(WASHINGTON) — President Joe Biden’s warning last week that Vladimir Putin was “not joking” about possibly using nuclear weapons was “concerning” and counterproductive to bringing an end to Russia’s invasion of Ukraine, retired Adm. Mike Mullen said Sunday.
Mullen, the chairman of the Joint Chiefs of Staff under Presidents George W. Bush and Barack Obama, was asked in an interview on ABC’s “This Week” to assess the nuclear risk from Russia after Putin said he would use “all available means” to protect what he called his country’s territorial integrity.
“President Biden’s language — we’re about at the top of the language scale, if you will. And I think we need to back off that a little bit and do everything we possibly can to try to get to the table to resolve this thing,” Mullen told “This Week” co-anchor Martha Raddatz.
Mullen was referring to what Biden said on Thursday when he warned that for the “first time since the Cuban missile crisis, we have the direct threat of the use of a nuclear weapon if in fact things continue down the path that they are going.”
“I don’t think there’s any such thing as the ability to easily [use] a tactical nuclear weapon and not end up with Armageddon,” Biden said then.
The White House has since clarified that the president was not acting on new intelligence of looming danger but was trying to underline the stakes given the current conflict in Ukraine, where Ukrainian forces have recaptured ground in the country’s contested eastern and southern regions and have pushed back Russian troops.
On “This Week,” Raddatz pressed Mullen on his proposed resolution: “How do you see him [Putin] saving face if he doesn’t come to the table? If Ukraine can’t figure anything out?”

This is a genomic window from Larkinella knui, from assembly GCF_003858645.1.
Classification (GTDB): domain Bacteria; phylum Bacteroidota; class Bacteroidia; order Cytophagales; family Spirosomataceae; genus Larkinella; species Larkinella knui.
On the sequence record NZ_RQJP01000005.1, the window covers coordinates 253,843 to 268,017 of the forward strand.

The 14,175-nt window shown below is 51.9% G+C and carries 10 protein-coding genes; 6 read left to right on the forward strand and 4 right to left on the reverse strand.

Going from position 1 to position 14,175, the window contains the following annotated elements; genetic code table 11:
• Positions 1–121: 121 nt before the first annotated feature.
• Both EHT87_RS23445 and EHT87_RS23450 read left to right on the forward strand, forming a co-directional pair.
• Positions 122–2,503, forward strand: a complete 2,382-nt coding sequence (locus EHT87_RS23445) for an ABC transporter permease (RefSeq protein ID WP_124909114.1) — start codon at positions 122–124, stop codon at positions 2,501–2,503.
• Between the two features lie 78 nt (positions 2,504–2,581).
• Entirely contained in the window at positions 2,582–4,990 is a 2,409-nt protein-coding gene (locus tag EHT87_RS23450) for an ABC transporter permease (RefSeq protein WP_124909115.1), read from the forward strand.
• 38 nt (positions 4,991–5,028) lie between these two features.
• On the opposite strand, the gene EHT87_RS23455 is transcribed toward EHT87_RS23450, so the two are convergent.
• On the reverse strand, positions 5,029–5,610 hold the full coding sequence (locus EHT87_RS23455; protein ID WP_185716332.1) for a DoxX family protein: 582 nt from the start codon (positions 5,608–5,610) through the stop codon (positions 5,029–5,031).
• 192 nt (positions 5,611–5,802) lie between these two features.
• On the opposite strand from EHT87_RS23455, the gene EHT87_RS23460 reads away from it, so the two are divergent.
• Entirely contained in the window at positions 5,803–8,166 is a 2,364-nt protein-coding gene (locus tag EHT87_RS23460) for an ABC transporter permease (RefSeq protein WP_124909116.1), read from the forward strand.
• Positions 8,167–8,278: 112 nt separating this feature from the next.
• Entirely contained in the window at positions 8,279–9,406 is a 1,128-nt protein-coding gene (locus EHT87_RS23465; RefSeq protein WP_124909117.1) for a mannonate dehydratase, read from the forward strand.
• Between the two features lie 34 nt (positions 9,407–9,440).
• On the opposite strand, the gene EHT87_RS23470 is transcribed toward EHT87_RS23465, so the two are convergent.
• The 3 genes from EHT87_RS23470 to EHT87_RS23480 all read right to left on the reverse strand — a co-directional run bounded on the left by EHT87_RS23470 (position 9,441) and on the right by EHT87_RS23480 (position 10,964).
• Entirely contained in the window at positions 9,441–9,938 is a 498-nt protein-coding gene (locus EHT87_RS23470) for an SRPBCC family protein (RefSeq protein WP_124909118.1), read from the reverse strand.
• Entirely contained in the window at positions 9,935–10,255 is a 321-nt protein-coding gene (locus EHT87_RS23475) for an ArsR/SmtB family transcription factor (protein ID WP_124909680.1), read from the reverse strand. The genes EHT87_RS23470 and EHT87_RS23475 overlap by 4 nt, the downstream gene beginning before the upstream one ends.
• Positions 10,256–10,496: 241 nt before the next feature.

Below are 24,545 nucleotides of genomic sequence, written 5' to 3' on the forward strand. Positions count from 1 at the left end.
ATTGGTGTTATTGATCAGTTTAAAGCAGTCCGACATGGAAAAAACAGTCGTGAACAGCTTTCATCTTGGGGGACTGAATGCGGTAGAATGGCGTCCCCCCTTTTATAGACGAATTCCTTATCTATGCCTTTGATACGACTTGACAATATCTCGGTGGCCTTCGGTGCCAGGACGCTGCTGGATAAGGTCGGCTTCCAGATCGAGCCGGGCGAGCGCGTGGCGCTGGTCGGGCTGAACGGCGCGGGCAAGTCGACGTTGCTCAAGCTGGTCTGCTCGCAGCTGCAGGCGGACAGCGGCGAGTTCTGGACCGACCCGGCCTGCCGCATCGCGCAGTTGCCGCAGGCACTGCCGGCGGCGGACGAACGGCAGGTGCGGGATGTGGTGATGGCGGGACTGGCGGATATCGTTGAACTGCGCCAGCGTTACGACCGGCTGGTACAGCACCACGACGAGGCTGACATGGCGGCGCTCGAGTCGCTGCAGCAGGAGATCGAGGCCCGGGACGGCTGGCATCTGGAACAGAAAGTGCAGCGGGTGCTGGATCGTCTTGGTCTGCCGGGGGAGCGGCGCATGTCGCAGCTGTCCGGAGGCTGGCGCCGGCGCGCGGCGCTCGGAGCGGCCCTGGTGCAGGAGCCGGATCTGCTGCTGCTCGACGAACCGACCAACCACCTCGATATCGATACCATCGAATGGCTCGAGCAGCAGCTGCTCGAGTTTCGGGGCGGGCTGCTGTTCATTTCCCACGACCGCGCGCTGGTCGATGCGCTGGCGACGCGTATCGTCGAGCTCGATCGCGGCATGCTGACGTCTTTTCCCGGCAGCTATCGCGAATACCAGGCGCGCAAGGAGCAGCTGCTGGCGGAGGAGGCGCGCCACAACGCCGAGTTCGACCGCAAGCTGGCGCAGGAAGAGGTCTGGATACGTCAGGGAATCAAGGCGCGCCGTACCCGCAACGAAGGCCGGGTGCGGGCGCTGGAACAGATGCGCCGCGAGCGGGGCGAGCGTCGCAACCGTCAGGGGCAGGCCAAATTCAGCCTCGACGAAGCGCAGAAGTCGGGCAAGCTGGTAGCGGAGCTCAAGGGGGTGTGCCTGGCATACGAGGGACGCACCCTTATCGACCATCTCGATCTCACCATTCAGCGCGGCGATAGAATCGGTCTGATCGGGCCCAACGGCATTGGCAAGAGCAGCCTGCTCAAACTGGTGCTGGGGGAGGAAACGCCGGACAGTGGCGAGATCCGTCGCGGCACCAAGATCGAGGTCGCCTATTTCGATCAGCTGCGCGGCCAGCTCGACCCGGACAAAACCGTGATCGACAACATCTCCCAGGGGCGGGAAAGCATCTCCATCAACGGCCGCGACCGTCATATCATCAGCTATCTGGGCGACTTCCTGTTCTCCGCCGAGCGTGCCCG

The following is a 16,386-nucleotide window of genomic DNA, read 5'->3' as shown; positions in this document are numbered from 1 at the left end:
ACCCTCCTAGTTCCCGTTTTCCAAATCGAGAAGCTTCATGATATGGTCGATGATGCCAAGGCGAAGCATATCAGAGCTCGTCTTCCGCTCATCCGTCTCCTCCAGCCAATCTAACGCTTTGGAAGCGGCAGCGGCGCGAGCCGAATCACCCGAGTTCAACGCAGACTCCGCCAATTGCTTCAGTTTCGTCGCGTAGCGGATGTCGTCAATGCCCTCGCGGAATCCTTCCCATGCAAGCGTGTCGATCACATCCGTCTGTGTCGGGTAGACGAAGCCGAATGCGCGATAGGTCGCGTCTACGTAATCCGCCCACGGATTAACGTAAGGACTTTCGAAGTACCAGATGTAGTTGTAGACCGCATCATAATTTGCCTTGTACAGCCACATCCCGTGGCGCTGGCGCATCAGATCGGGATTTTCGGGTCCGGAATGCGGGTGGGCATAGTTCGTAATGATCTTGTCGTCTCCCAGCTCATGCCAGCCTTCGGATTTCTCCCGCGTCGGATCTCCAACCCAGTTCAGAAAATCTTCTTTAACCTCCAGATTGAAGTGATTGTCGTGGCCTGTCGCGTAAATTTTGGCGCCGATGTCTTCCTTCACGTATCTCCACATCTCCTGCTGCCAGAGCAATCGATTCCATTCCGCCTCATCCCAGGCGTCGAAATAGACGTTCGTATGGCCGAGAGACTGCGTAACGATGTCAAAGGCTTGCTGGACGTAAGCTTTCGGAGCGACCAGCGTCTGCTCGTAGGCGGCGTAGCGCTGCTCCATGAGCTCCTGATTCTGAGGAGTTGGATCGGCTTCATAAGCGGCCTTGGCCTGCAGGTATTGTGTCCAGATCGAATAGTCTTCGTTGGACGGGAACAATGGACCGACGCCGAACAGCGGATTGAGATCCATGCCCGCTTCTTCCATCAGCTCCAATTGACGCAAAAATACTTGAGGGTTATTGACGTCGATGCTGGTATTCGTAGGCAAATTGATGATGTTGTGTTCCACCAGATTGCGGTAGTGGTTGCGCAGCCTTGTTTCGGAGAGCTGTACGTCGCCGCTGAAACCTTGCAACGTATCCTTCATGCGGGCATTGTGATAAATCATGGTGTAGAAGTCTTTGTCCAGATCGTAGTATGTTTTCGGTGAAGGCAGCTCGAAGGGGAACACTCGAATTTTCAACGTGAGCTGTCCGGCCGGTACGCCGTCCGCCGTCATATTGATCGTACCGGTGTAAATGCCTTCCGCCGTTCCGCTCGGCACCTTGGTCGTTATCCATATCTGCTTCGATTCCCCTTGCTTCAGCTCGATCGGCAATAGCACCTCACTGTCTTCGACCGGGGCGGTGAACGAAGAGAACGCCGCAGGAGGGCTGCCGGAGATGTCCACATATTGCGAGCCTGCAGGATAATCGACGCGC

Diplomacy and international pressure on both Ukraine and Russia would ultimately be key, Mullen argued.
“It’s got to end and usually there are negotiations associated with that,” he said. “The sooner the better, as far as I’m concerned.”
Putin is “pretty well cornered and boxed in,” Mullen said. And potential use of tactical nuclear weapons could cause problems for Russia’s president at home: “The winds all blow back onto Russia, so he would have to, in a way, contaminate his own country.”
Forecasting a possible strike, Mullen said Putin “could pick a symbolic target. He could pick [Ukraine President Volodymyr] Zelenskyy’s hometown, for instance.”
Raddatz opened Mullen’s interview Sunday by having him respond to John Kirby, a spokesman for the White House National Security Council, who also went one-on-one with Raddatz on Sunday.
Kirby said that the Biden administration’s strategy against nuclear threats from North Korea was both to ensure the U.S. can “defend our national security interests” and to pursue direct talks with Kim Jong Un’s regime to denuclearize the region.
“Do you see any strategy differences? Do you see anything that’s going to work?” Raddatz asked Mullen in light of Kirby’s comments.
“I believe for some time that the path to any resolution of this has got to go through Beijing — pressure brought on by Xi Jinping, with respect to dealing with Kim Jong Un,” Mullen said, referring to China’s leader. “I’m fine with us negotiating directly, if that’s what Kim Jong Un wants to do.”
“Is denuclearization really realistic at this point?” Raddatz asked.
“I think sometimes we lose perspective on how devastating these weapons are. And I think we need to do everything we possibly can to the extreme to make sure that that still is a possibility,” Mullen said. “And I’m just not willing to admit that it isn’t yet. I know it’s difficult.”
Raddatz cited Mullen’s view in 2017 that North Korea had increased the possibility of nuclear war to a historic high. “How about now?” she asked.
“I think in the end it comes down to will he [Kim] ever use it? And I just don’t know the answer to that,” Mullen said. But he was concerned: “I think it’s more possible than it was five years ago.”
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